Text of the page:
Prebyterian minister dies after beating in February
A PRESBYTERIAN minister has become the first person to die as a result of a socalled "punishment beating" in Northern Ireland.
The RUC has begun a murder inquiry following the death yesterday of the Rev David Templeton (42) from Newtownabbey, Co Antrim.
According to the RUC, he died as a direct consequence of injuries he received in a "paramilitary style assault" on February 7th when a number of men, armed with nail embedded cudgels, broke into his home and beat him severely. He sustained broken legs, a suspected broken skull and other injuries in the assault, and was in intensive care in hospital, according to a spokesman for the Presbyterian church. However he seemed to be recuperating and had been discharged from hospital when he died suddenly. A post mortem was carried out which led to the RUC deciding to begin the murder investigation.
No one has claimed responsibility for the attack. Mr Templeton had resigned as minister to the Presbyterian congregation in Greyabbey, Co Down, following an incident in August 1995 in which he was fined by Custom officers for importing an illegal video.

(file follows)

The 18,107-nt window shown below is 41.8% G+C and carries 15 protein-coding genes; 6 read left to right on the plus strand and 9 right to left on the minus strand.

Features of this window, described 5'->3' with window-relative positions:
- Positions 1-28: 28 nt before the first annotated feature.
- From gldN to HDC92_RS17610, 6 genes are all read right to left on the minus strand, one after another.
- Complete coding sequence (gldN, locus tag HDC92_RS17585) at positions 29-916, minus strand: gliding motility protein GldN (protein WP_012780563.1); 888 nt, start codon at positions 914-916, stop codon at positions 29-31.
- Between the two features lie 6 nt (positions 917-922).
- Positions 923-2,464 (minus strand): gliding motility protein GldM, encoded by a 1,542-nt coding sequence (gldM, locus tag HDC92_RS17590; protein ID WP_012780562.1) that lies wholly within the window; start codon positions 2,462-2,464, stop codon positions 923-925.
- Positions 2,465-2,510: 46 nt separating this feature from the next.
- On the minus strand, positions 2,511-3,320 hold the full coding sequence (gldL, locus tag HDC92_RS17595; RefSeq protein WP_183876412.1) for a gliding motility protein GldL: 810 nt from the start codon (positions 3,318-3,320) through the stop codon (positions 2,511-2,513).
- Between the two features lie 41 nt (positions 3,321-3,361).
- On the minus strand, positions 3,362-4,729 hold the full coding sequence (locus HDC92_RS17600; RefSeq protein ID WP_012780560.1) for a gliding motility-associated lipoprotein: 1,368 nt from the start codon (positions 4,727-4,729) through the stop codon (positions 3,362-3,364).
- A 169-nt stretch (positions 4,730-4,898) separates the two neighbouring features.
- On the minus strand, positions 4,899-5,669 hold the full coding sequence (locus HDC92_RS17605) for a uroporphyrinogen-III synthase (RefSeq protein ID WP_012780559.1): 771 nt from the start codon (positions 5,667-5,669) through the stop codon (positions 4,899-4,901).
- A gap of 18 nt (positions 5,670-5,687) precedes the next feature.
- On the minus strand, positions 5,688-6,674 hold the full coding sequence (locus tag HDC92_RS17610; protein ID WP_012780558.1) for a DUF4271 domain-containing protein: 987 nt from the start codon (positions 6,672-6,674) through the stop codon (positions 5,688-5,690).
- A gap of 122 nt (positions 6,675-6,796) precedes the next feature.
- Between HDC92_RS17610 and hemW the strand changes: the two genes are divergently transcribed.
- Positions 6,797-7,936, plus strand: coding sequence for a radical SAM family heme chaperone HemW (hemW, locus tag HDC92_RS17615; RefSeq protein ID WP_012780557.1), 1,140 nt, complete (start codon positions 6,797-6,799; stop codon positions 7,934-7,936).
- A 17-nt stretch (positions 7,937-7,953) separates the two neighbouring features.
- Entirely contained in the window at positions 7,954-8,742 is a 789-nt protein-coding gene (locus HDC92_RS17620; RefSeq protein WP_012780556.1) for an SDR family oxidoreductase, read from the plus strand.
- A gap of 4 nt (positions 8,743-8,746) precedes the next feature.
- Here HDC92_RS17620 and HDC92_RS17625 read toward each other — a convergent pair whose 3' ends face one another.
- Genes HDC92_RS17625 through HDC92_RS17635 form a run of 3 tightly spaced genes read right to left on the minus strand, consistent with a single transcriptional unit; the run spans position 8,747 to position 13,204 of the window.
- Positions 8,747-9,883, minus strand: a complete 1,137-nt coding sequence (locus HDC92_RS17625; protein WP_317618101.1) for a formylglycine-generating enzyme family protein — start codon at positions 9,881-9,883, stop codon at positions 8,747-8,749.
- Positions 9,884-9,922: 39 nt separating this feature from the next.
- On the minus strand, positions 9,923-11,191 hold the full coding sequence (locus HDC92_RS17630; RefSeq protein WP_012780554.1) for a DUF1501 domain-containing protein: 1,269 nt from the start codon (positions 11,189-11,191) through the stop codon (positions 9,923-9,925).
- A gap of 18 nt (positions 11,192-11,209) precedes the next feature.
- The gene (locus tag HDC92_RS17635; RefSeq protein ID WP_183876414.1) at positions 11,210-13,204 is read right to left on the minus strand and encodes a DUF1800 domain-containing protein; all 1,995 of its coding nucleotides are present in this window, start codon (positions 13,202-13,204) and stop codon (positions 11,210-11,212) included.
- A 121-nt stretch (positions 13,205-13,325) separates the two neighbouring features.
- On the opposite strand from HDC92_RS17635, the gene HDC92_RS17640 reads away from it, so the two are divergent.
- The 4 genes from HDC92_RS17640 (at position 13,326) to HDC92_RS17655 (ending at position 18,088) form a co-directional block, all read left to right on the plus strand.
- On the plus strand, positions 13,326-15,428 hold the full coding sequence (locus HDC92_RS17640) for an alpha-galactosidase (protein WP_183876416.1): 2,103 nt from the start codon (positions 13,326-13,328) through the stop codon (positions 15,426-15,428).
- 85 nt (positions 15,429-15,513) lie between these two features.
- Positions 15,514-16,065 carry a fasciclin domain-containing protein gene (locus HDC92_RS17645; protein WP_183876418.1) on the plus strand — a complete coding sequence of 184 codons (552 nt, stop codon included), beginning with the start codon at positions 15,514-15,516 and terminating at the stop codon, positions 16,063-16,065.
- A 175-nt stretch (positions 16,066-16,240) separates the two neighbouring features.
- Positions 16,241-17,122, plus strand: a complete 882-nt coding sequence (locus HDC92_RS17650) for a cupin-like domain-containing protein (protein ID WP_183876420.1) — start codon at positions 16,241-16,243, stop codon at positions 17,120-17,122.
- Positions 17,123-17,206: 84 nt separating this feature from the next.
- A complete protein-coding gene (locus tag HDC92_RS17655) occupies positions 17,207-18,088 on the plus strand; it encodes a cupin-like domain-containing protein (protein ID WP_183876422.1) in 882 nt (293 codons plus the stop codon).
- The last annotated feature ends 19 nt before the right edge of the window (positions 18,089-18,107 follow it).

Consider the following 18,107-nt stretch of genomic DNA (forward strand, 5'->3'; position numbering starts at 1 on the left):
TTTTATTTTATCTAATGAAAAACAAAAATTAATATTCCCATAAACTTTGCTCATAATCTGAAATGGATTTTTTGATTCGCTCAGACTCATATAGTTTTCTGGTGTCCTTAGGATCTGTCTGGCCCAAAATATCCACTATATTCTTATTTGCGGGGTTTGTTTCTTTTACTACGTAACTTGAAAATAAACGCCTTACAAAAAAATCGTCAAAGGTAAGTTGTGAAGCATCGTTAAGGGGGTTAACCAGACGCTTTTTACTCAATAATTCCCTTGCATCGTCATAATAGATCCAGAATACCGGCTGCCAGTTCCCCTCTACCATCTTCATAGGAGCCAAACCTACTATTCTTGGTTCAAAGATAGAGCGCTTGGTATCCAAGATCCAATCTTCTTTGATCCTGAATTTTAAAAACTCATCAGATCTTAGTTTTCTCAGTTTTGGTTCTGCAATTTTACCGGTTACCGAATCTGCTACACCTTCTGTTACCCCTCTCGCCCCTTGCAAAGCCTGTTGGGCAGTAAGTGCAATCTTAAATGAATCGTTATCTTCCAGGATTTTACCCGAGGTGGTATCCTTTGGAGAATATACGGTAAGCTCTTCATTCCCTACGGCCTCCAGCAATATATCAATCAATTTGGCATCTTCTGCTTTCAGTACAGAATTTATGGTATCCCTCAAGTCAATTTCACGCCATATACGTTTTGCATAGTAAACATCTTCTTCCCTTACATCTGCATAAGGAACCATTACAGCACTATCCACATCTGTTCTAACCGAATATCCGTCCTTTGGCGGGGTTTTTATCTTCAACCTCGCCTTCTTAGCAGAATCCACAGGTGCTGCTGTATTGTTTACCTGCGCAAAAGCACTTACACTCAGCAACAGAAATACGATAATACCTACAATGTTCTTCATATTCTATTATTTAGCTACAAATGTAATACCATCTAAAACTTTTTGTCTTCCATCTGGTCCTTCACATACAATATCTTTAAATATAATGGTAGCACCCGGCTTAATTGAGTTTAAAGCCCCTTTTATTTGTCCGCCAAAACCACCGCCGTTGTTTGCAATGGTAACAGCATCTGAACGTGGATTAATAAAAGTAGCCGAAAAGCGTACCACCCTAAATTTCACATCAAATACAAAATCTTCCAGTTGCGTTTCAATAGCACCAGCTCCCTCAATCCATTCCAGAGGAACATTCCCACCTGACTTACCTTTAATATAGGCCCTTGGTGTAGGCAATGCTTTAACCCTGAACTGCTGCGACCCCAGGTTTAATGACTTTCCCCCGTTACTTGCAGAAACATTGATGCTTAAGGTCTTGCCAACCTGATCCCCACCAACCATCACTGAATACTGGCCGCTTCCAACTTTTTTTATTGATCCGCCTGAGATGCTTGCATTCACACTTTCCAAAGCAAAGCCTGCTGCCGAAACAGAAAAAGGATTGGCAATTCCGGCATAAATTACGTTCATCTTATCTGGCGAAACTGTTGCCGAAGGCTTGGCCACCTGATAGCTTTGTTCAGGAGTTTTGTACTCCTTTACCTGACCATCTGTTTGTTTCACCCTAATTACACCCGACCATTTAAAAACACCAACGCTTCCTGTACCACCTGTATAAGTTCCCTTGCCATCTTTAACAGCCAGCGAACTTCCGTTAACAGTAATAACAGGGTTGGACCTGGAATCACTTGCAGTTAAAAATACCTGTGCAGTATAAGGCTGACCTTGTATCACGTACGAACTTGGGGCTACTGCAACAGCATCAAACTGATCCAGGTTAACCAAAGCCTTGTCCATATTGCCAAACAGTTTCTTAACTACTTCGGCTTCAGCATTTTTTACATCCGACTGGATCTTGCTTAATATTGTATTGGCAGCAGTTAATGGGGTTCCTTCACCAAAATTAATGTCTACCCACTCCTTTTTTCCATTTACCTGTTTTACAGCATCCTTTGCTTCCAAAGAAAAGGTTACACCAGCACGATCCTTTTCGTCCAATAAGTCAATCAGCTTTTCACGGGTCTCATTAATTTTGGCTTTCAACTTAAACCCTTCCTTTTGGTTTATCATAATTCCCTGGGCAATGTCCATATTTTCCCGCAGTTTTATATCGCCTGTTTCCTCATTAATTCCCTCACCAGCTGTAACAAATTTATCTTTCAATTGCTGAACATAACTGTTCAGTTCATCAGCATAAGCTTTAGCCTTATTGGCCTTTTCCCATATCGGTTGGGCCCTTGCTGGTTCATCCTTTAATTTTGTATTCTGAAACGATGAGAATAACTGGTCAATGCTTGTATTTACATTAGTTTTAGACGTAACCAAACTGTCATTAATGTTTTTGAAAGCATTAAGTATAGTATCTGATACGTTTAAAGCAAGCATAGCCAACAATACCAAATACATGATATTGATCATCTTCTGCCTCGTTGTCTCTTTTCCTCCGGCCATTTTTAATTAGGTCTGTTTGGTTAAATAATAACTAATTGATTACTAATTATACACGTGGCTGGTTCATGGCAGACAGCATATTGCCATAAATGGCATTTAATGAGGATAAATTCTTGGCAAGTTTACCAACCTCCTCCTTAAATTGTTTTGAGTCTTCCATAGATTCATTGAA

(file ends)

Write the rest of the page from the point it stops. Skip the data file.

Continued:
He was stopped by Customs officers coming off a flight from Amsterdam, the video was seized and he received an on the spot fine. The police were not involved. Shortly afterwards the Sunday Life newspaper published an article referring to him as a "gay porn cleric", and he resigned as minister of his congregation.
However, he retained his status as a minister of the Presbyterian church, described as a "minister without charge" and, according to the church spokesman, the way was open to him applying to a congregation some time in the future.
According to the church spokesman, neither the RUC nor anyone else had ever made any complaints about his behaviour.
Because he no longer had a congregation, he did not draw a salary and did not live in a manse.
He was given a house by the Housing Executive in the loyalist Ballyduff area of Newtownabbey. It was there he received the attack which led to his death.
Mr Templeton was the longest surviving kidney transplant patient in Northern Ireland. In 1976 he suffered acute kidney failure, and was given five weeks to live. He received a kidney from his mother and had lived a healthy life since.
He worked as a civil servant before deciding to enter the Presbyterian ministry. He obtained honours BAs from the Open University and Ulster Polytechnic and two Masters degrees in Divinity and Theology from Princeton University and Queen's University. He was ordained in 1986 and was assistant minister in north Belfast for a year before being installed as minister in Greyabbey.